Saturday, July 16, 2011

From Compost Heap, To Worm, To Frog (or whatever else I feed with them) and Back to Fred

Not too long ago, I posted about my compost heap - Fred the Compost Pile. I described some of his aspects and let you know how I knew he was healthy. You may recall that one of the best signs of health about a compost pile are that it is full of life. My compost pile is loaded with all sorts of insects, bugs and worms and I suppose with a lot of helpful bacteria. During the warmer months, I make it a habit to collect earthworms of one sort or another from within the depths of Fred and from a few other areas around my small garden where leaf liter builds up and eventually decomposes.

I put those worms to good use. For instance, today I collected about 50 worms within 10 minutes. I probably passed up at least another 50. After collecting them, I brought them inside and fed them to my various critters. well, actually, before going inside, I gave a couple to my tortoises that were outside enjoying the sunny not too warm day. One of my Redfoot Torts gobbled up a few by himself. Even my male Hermann's Tortoise, which usually shies away from worms, took half of a big one today. Then it was onto inside to feed my turtle, frogs, salamanders, newts and fish. They all got a good share of them.

Female African Clawed Frog,
click it to big it.
The male and female African Clawed Frogs got 2 apiece. They can really gobble them down although today the male swam around for several minutes with part of his second worm protruding from his mouth. Eventually though he shoved it down into his belly. Those frogs can be ravenous. That they eat well shows in how much they have grown. The male was probably small as one of my thumbnails around when my son brought it home. Now it is about 3 inches long, snout to vent length, and much bigger around than he was when we first got him. The female was probably 3 to 3.5 inches long, svl , when I got her. She is now at least 4 inches long and a lot bigger around too. They love to eat, and it shows. They especially seem to like earthworms although they have eaten guppies, mosquito fish, different bugs, dry pellet tropical fish food, and the male has eaten a few of my tropical fish (at least when I had him in the fish tank, the frogs now have their own tank). They also have eaten lots of those earthworms.

Male African Clawed Frog,
click it to big it.
I try to not overfeed them and usually give them food only about 4 to 5 times per week. One worm could probably last them a good couple to a few days without them growing much. At the rate I feed them they eat well, the water does not foul (yes the water is also filtered) and they grow but do not grow too fast or become overweight. When fish, like guppies or mosquito fish, are in their tank, they have a ready food source that they must catch but that is usually not to easy to catch.fords the frogs some exercise. They do not overly excite or scare the fish in their setup, I guess because they are sort of ambush hunters, and creep up ever so slowly then pounce, or just wait for a fish to swim close enough and then pounce. If the fish make it past a week, they are given a reprieve and I remove them to the tropical tank when I do a partial water change on the frog tank.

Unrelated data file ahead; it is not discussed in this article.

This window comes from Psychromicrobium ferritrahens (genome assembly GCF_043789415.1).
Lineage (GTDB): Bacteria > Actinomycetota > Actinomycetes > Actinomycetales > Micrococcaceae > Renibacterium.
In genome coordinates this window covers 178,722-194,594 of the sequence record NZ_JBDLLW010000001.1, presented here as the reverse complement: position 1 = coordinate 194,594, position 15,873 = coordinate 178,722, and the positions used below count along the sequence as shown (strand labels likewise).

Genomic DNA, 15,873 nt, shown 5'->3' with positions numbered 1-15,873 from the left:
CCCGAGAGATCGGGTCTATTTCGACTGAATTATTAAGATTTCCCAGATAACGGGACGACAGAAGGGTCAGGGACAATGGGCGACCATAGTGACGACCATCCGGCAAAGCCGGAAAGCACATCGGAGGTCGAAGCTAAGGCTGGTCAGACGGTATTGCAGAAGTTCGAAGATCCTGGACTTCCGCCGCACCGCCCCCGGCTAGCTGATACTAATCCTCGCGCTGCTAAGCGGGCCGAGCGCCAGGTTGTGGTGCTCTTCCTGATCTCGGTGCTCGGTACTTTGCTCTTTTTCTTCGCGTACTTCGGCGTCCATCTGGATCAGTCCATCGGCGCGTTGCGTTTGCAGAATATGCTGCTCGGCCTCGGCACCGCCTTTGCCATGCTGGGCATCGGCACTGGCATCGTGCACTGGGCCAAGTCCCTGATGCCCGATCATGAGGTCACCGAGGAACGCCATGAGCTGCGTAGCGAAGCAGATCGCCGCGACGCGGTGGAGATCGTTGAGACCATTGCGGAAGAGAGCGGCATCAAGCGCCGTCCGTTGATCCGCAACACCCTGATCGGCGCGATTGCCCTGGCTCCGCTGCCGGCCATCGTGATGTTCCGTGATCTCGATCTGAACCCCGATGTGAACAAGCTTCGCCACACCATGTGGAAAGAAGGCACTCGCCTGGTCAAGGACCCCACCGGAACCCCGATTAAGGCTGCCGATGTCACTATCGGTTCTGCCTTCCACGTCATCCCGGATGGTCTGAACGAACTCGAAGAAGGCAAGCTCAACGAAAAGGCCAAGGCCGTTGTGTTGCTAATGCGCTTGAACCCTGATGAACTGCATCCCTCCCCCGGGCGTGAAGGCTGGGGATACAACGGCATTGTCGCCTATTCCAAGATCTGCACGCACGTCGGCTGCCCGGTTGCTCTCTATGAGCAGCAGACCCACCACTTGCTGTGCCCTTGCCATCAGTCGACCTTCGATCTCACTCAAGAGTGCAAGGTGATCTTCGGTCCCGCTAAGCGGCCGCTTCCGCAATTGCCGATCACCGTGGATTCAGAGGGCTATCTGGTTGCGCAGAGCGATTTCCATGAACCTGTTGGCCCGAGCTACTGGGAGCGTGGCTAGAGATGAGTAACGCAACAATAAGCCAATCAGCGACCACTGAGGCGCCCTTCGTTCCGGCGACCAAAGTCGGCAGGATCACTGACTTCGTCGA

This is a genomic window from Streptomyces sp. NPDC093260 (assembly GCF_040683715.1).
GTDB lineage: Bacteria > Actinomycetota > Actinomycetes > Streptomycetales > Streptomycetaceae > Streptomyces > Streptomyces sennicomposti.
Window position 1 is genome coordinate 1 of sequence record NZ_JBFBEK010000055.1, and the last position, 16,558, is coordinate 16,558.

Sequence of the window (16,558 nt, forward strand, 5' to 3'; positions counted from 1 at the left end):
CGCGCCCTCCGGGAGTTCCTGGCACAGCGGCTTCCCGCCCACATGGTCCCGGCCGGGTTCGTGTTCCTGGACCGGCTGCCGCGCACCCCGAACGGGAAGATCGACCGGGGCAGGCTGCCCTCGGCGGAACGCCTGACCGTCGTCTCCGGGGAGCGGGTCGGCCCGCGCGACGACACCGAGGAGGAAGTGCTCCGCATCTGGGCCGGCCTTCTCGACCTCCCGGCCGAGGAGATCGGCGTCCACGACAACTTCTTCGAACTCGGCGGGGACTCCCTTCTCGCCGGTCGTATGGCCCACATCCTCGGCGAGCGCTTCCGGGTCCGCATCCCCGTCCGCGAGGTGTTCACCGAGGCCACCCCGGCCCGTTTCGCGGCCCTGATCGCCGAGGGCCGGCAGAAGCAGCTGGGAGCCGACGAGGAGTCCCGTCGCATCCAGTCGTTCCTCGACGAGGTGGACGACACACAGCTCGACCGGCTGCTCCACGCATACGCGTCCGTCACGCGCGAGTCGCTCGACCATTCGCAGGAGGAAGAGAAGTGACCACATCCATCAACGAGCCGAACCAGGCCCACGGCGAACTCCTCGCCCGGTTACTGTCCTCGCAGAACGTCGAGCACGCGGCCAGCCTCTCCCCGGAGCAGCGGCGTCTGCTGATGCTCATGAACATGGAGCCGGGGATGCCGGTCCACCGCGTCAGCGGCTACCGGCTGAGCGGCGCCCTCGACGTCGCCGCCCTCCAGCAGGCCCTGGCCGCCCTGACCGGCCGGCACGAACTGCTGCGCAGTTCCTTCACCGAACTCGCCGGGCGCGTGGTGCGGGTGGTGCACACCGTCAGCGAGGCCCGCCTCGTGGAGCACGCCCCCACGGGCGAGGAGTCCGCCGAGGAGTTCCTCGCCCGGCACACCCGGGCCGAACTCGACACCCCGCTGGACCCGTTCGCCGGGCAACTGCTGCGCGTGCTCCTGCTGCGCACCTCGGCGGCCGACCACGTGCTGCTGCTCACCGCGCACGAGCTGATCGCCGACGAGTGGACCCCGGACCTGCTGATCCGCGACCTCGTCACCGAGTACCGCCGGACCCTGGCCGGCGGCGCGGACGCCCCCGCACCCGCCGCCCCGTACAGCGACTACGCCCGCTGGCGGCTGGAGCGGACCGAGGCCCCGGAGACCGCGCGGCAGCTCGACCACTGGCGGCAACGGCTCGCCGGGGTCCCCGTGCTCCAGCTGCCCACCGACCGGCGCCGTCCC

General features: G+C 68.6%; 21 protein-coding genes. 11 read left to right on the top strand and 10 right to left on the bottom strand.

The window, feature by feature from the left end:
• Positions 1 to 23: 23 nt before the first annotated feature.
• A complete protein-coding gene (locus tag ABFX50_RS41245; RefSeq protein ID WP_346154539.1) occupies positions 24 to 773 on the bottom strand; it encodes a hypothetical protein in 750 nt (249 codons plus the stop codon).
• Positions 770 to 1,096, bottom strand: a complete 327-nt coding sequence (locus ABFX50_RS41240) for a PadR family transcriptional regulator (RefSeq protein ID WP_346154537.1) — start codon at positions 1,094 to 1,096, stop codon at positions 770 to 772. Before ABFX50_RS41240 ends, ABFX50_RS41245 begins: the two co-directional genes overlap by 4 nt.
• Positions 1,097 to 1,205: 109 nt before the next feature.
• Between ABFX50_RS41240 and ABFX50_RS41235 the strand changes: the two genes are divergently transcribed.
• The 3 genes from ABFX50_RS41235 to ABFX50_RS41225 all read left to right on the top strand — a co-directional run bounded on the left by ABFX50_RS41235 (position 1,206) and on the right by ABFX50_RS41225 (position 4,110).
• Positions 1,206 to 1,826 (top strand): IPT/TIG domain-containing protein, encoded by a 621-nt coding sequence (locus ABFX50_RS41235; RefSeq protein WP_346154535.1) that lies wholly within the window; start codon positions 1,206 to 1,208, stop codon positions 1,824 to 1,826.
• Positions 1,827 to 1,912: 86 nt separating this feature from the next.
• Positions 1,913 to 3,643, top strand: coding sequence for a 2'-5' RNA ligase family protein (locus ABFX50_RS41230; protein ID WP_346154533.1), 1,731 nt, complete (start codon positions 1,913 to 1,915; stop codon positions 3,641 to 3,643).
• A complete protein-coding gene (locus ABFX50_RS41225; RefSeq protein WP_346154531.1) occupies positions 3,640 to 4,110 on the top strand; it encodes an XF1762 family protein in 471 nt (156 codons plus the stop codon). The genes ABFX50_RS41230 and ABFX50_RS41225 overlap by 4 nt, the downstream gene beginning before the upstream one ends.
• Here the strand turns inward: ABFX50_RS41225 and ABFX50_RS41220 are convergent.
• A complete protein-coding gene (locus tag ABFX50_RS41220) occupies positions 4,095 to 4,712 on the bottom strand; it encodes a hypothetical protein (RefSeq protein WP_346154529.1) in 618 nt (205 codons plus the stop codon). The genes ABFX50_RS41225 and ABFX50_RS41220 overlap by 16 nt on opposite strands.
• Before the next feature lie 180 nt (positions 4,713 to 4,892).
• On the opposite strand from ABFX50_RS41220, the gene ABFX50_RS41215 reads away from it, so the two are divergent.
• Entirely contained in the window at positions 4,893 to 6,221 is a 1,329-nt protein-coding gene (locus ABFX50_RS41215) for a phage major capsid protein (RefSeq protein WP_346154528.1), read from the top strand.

I am hopeful that by mid winter or early next spring, the frogs may be large enough and ready to breed. There eggs will serve a couple of purposes. First off, I will incubate at least half of them. The other half may just be thrown into other tanks as food for my fish and other amphibians. From the eggs that hatch, I will likely raise at least 1/2 of the tadpoles to maturity. The others may also be used as food for my tropical fish and other amphibians and my turtle. Nothing will be wasted.

When I say nothing will be wasted, I pretty much mean it. I take old water from my tanks and sometimes use it to water my garden and to water the compost pile. There are a lot of built up bacteria and nitrates (almost no nitrites) in that water from the decomposing bits of plant material and fish food. I siphon as much of that stuff withthe water each week and throw it on the pile now and then when I remember to do it. In addition, I take any excess plants that have grown in 2 of my tanks and throw them onto Fred as well. I don't know if Fred appreciates it or not, he is not the talkative type of trash heap as you may see on TV, but the bacteria, bugs, insects and worms in him sure do seem to like it as they are all thriving. While the compost pile is not sustained solely by stuff from the fish and amphibian tanks, what does come from them and goes onto the heap helps it to decompose. In the long run, that waste fouled aquarium water helps produce the worms that the frogs, amphibians and turtles will again eventually turn into more matter to decompose on the heap. Such is the circle of life for Fred and my frogs and other critters.

All the best,
Glenn B

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